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Failure Mode Identifier (FMI) Usage and Definitions

Definitions, Acronyms and Abbreviations


ATA: American Trucking Association
CID: Component Identifier (CDL)[although this is really a circuit identifier]
DOUT: Digital OUTput driver in the ECU.
DTC: Diagnostic Trouble Code. This is the combination of the Fault Code
and the FMI.
ECU: Electronic Control Unit. This has also been called ECM (Electronic
Control Module) in the past.
EID: Event IDentifier. In Cat Data Link, some diagnostics are called events.
Events are valid signals that are outside acceptable range (like
overheating), position (coasting in neutral), or status. See Cat Data Link
standards for more details.
Fault Code: This is a term for use in this document to describe: CIDs for Cat Data
Link, SPNs for SAE J1939, and SID or PID for ATA (SAE J1587).
FMI: Failure Mode Identifier
OBDII: On-Board Diagnostics, level II. This is a legal requirement to support
advanced on-board diagnostics for emissions monitoring and generic
scan tool compatibility.
PID: Parameter ID - identifies the data (size, scaling, units) communicated in
the message
SAE: Society of Automotive Engineers
SID: Subsystem Identifier (ATA)
SPN: Suspect Parameter Number (SAE J1939)
WCI: Warning Category Indicator (used on Cat Data Link).

Standard Definition of an FMI


The Failure Mode Identifiers (FMI’s) are used with Fault Codes to provide more information on
why a circuit or subsystem is faulting. The combined Fault Code/FMI is called a Diagnostic
Trouble Code or DTC.

Failure Mode Identifier (FMI) Usage


Failure Mode Identifiers are used to indicate the detection method, not the estimated root cause.
For instance, FMI 03 is for a diagnostic that trips due to voltage higher than expected. This
condition can be caused by an array of root causes. All the ECU can detect is that the voltage on
the pin is higher than the diagnostic trip point, and that is exactly the FMI we should use for this
fault. When applying FMI’s, always think in terms of “what is wrong with this signal” rather than
“what do we think caused it”.
Nomenclature
The text descriptions for DTC should indicate the detection method and the circuit or subsystem it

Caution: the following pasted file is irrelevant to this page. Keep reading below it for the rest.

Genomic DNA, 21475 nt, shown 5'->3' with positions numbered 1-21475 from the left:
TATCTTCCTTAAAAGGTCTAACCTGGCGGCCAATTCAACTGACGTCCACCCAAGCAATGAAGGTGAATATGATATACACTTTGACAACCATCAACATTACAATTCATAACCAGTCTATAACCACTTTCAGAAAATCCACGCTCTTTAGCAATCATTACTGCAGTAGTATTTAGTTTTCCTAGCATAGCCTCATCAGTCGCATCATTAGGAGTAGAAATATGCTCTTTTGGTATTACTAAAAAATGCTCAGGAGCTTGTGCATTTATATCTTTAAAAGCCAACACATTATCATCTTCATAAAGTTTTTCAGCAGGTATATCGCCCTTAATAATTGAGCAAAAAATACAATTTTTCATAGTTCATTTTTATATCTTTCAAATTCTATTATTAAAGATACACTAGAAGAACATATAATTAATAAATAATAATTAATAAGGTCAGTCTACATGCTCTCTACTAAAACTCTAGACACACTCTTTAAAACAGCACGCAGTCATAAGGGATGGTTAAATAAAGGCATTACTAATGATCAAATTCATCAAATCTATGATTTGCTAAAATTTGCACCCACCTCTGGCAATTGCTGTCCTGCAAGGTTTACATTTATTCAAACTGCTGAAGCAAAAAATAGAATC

was detected on, not the estimated root cause or component. For instance, FMI 03 is for a
diagnostic that trips due to voltage higher than expected. The description for this FMI in service
tools and displays should read: [Fault Code] “voltage high” (for example “engine coolant
temperature voltage high”). This is all we really know. This condition can be caused by an array
of root causes. All the ECU can detect is that the voltage on the pin is higher than the diagnostic
trip point, and that is exactly what we should communicate to the technician.
In order to maintain consistency with EID nomenclature, some test descriptions come in front of
the fault code descriptions, and others after.

1.1. FMI 00: Data Valid but above Normal Operating Range (most severe)
1.1.1. Definition
The signal communicating information is within a defined acceptable and valid range, but the
real world condition is above what would be considered normal as determined by the
predefined most severe level limits for that particular measure of the real world condition.
Broadcast of data values is continued as normal. Every electronic control system sets a high
limit for the “expected” operating range of the signal. The limit includes “over range”
signals such as high converter temperatures. For example for a sensor, an FMI 00 would be
stored if the sensed value was within the measuring capabilities of the sensor, but the sensed
value is above the expected limit for the application. This is not to be used for “open
circuit!” This is to be used for things like overheating, overpressure, and so forth. (Region
'e' of the signal range definition).

1.1.2. Data Link Applicability


This FMI is generally not appropriate for CDL since CDL uses Event IDentifiers (EIDs) and
Warning Category Indicators (WCIs) in place of this FMI. On SAE J1939, this is used to
report the most severe level (equivalent to WCI level 3).

1.2. FMI 01: Data Valid But Below Normal Operating Range (most severe)
1.2.1. Definition